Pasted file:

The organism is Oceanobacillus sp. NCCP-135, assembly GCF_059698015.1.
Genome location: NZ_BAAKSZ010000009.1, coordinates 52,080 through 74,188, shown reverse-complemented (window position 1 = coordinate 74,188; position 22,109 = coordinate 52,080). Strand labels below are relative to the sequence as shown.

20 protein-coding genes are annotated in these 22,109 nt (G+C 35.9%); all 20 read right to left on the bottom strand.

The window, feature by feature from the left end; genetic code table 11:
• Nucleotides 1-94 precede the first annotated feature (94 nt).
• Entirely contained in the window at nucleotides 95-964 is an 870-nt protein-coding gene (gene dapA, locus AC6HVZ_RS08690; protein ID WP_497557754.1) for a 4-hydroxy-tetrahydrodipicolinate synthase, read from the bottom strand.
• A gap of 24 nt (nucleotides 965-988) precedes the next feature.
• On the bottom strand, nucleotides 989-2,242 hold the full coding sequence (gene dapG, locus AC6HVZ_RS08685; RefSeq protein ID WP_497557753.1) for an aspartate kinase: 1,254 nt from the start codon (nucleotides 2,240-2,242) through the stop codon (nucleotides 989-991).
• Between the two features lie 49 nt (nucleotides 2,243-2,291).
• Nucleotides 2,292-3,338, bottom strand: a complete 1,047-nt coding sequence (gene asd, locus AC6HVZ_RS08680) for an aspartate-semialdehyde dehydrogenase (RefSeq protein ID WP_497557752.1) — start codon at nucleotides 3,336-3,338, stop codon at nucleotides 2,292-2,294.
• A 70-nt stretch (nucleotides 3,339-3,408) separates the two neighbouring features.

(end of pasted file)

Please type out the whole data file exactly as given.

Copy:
The organism is Oceanobacillus sp. NCCP-135, assembly GCF_059698015.1.
Genome location: NZ_BAAKSZ010000009.1, coordinates 52,080 through 74,188, shown reverse-complemented (window position 1 = coordinate 74,188; position 22,109 = coordinate 52,080). Strand labels below are relative to the sequence as shown.

20 protein-coding genes are annotated in these 22,109 nt (G+C 35.9%); all 20 read right to left on the bottom strand.

The window, feature by feature from the left end; genetic code table 11:
• Nucleotides 1-94 precede the first annotated feature (94 nt).
• Entirely contained in the window at nucleotides 95-964 is an 870-nt protein-coding gene (gene dapA, locus AC6HVZ_RS08690; protein ID WP_497557754.1) for a 4-hydroxy-tetrahydrodipicolinate synthase, read from the bottom strand.
• A gap of 24 nt (nucleotides 965-988) precedes the next feature.
• On the bottom strand, nucleotides 989-2,242 hold the full coding sequence (gene dapG, locus AC6HVZ_RS08685; RefSeq protein ID WP_497557753.1) for an aspartate kinase: 1,254 nt from the start codon (nucleotides 2,240-2,242) through the stop codon (nucleotides 989-991).
• Between the two features lie 49 nt (nucleotides 2,243-2,291).
• Nucleotides 2,292-3,338, bottom strand: a complete 1,047-nt coding sequence (gene asd, locus AC6HVZ_RS08680) for an aspartate-semialdehyde dehydrogenase (RefSeq protein ID WP_497557752.1) — start codon at nucleotides 3,336-3,338, stop codon at nucleotides 2,292-2,294.
• A 70-nt stretch (nucleotides 3,339-3,408) separates the two neighbouring features.